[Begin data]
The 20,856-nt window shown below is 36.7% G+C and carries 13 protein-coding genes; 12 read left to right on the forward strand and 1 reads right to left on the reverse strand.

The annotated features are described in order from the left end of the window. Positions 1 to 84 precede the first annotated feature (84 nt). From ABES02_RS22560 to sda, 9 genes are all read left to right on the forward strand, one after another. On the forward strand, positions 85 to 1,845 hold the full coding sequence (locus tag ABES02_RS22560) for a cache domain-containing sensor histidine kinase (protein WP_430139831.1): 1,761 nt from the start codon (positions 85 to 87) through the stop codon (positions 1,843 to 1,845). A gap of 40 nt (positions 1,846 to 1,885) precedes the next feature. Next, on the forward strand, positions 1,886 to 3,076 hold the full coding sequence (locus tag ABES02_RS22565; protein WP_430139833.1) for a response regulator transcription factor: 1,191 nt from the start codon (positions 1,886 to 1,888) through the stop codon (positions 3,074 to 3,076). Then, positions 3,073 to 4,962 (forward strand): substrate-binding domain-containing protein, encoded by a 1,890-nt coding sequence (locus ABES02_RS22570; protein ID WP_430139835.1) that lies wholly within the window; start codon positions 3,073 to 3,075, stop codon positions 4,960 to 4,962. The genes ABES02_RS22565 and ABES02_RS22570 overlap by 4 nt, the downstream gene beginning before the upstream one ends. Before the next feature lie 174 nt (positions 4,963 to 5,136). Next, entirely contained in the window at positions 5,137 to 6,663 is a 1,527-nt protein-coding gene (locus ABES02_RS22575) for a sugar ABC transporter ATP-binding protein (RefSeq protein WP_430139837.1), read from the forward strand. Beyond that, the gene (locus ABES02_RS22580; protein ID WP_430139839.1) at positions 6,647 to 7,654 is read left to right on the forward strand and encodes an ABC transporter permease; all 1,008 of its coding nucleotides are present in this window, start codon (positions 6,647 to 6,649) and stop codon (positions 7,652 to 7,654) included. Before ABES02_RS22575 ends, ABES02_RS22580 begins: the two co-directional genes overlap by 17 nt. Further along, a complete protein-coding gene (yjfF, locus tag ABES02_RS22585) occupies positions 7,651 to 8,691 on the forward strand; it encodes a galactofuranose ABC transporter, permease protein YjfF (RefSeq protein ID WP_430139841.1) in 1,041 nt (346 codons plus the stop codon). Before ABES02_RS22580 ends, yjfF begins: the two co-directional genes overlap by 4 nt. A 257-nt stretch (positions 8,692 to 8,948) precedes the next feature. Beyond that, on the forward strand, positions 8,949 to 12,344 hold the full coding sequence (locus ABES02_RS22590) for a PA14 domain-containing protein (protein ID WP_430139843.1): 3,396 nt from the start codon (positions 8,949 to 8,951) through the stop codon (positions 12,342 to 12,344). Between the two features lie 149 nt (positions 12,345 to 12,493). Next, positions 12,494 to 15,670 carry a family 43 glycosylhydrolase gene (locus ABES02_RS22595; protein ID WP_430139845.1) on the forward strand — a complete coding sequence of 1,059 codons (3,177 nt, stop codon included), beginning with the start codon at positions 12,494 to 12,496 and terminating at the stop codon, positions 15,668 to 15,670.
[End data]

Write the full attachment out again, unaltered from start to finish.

The 20,856-nt window shown below is 36.7% G+C and carries 13 protein-coding genes; 12 read left to right on the forward strand and 1 reads right to left on the reverse strand.

The annotated features are described in order from the left end of the window. Positions 1 to 84 precede the first annotated feature (84 nt). From ABES02_RS22560 to sda, 9 genes are all read left to right on the forward strand, one after another. On the forward strand, positions 85 to 1,845 hold the full coding sequence (locus tag ABES02_RS22560) for a cache domain-containing sensor histidine kinase (protein WP_430139831.1): 1,761 nt from the start codon (positions 85 to 87) through the stop codon (positions 1,843 to 1,845). A gap of 40 nt (positions 1,846 to 1,885) precedes the next feature. Next, on the forward strand, positions 1,886 to 3,076 hold the full coding sequence (locus tag ABES02_RS22565; protein WP_430139833.1) for a response regulator transcription factor: 1,191 nt from the start codon (positions 1,886 to 1,888) through the stop codon (positions 3,074 to 3,076). Then, positions 3,073 to 4,962 (forward strand): substrate-binding domain-containing protein, encoded by a 1,890-nt coding sequence (locus ABES02_RS22570; protein ID WP_430139835.1) that lies wholly within the window; start codon positions 3,073 to 3,075, stop codon positions 4,960 to 4,962. The genes ABES02_RS22565 and ABES02_RS22570 overlap by 4 nt, the downstream gene beginning before the upstream one ends. Before the next feature lie 174 nt (positions 4,963 to 5,136). Next, entirely contained in the window at positions 5,137 to 6,663 is a 1,527-nt protein-coding gene (locus ABES02_RS22575) for a sugar ABC transporter ATP-binding protein (RefSeq protein WP_430139837.1), read from the forward strand. Beyond that, the gene (locus ABES02_RS22580; protein ID WP_430139839.1) at positions 6,647 to 7,654 is read left to right on the forward strand and encodes an ABC transporter permease; all 1,008 of its coding nucleotides are present in this window, start codon (positions 6,647 to 6,649) and stop codon (positions 7,652 to 7,654) included. Before ABES02_RS22575 ends, ABES02_RS22580 begins: the two co-directional genes overlap by 17 nt. Further along, a complete protein-coding gene (yjfF, locus tag ABES02_RS22585) occupies positions 7,651 to 8,691 on the forward strand; it encodes a galactofuranose ABC transporter, permease protein YjfF (RefSeq protein ID WP_430139841.1) in 1,041 nt (346 codons plus the stop codon). Before ABES02_RS22580 ends, yjfF begins: the two co-directional genes overlap by 4 nt. A 257-nt stretch (positions 8,692 to 8,948) precedes the next feature. Beyond that, on the forward strand, positions 8,949 to 12,344 hold the full coding sequence (locus ABES02_RS22590) for a PA14 domain-containing protein (protein ID WP_430139843.1): 3,396 nt from the start codon (positions 8,949 to 8,951) through the stop codon (positions 12,342 to 12,344). Between the two features lie 149 nt (positions 12,345 to 12,493). Next, positions 12,494 to 15,670 carry a family 43 glycosylhydrolase gene (locus ABES02_RS22595; protein ID WP_430139845.1) on the forward strand — a complete coding sequence of 1,059 codons (3,177 nt, stop codon included), beginning with the start codon at positions 12,494 to 12,496 and terminating at the stop codon, positions 15,668 to 15,670.